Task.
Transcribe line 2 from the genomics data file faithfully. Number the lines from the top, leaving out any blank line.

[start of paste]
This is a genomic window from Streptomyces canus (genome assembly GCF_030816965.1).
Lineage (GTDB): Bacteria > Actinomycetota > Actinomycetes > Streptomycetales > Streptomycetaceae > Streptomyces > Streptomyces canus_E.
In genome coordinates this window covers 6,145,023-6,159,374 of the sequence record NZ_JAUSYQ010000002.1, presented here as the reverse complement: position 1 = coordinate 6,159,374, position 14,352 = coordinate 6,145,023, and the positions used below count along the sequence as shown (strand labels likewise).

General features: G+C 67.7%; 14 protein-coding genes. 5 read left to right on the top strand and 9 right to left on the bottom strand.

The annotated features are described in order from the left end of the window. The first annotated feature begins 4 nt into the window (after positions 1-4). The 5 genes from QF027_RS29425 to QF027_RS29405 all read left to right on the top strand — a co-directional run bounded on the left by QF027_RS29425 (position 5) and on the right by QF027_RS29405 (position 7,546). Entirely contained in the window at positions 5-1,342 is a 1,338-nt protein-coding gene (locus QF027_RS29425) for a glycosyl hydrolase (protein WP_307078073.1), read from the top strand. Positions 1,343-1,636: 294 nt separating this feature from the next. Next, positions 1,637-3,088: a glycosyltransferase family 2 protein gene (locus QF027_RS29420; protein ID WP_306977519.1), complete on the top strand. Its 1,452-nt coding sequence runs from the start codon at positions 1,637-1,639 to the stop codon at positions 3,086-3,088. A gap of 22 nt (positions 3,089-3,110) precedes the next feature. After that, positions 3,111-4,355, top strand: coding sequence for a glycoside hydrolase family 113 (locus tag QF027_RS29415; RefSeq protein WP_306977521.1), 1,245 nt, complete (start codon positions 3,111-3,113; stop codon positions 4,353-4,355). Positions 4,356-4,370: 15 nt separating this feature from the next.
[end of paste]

Lineage (GTDB): Bacteria > Actinomycetota > Actinomycetes > Streptomycetales > Streptomycetaceae > Streptomyces > Streptomyces canus_E.